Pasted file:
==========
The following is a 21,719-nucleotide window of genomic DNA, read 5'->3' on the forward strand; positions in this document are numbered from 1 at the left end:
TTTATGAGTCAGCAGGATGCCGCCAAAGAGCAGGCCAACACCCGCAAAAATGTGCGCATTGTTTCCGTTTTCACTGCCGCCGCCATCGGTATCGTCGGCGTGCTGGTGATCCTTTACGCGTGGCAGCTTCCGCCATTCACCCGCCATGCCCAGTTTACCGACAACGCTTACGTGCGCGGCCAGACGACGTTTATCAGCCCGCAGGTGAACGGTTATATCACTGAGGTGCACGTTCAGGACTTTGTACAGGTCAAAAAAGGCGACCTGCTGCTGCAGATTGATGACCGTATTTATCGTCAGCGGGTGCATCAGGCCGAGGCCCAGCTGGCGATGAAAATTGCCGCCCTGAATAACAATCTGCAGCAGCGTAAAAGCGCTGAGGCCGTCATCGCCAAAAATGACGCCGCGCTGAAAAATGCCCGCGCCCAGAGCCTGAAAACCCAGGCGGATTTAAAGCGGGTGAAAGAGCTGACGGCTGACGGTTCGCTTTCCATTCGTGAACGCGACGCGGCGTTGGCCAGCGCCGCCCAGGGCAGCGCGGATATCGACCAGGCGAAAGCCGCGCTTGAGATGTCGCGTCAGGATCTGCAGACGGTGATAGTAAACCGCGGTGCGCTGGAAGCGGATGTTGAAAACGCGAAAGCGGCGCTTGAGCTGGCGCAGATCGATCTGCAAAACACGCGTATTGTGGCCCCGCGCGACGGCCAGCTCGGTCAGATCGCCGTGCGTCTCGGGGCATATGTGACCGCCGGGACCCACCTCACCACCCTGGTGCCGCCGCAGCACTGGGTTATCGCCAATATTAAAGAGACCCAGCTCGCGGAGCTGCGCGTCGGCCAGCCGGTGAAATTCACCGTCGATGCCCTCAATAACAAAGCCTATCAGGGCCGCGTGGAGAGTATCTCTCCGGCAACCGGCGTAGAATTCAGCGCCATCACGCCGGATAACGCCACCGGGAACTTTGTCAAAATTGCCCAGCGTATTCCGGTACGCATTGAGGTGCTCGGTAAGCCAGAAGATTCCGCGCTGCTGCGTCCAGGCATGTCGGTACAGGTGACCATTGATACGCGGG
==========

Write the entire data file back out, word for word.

The following is a 21,719-nucleotide window of genomic DNA, read 5'->3' on the forward strand; positions in this document are numbered from 1 at the left end:
TTTATGAGTCAGCAGGATGCCGCCAAAGAGCAGGCCAACACCCGCAAAAATGTGCGCATTGTTTCCGTTTTCACTGCCGCCGCCATCGGTATCGTCGGCGTGCTGGTGATCCTTTACGCGTGGCAGCTTCCGCCATTCACCCGCCATGCCCAGTTTACCGACAACGCTTACGTGCGCGGCCAGACGACGTTTATCAGCCCGCAGGTGAACGGTTATATCACTGAGGTGCACGTTCAGGACTTTGTACAGGTCAAAAAAGGCGACCTGCTGCTGCAGATTGATGACCGTATTTATCGTCAGCGGGTGCATCAGGCCGAGGCCCAGCTGGCGATGAAAATTGCCGCCCTGAATAACAATCTGCAGCAGCGTAAAAGCGCTGAGGCCGTCATCGCCAAAAATGACGCCGCGCTGAAAAATGCCCGCGCCCAGAGCCTGAAAACCCAGGCGGATTTAAAGCGGGTGAAAGAGCTGACGGCTGACGGTTCGCTTTCCATTCGTGAACGCGACGCGGCGTTGGCCAGCGCCGCCCAGGGCAGCGCGGATATCGACCAGGCGAAAGCCGCGCTTGAGATGTCGCGTCAGGATCTGCAGACGGTGATAGTAAACCGCGGTGCGCTGGAAGCGGATGTTGAAAACGCGAAAGCGGCGCTTGAGCTGGCGCAGATCGATCTGCAAAACACGCGTATTGTGGCCCCGCGCGACGGCCAGCTCGGTCAGATCGCCGTGCGTCTCGGGGCATATGTGACCGCCGGGACCCACCTCACCACCCTGGTGCCGCCGCAGCACTGGGTTATCGCCAATATTAAAGAGACCCAGCTCGCGGAGCTGCGCGTCGGCCAGCCGGTGAAATTCACCGTCGATGCCCTCAATAACAAAGCCTATCAGGGCCGCGTGGAGAGTATCTCTCCGGCAACCGGCGTAGAATTCAGCGCCATCACGCCGGATAACGCCACCGGGAACTTTGTCAAAATTGCCCAGCGTATTCCGGTACGCATTGAGGTGCTCGGTAAGCCAGAAGATTCCGCGCTGCTGCGTCCAGGCATGTCGGTACAGGTGACCATTGATACGCGGG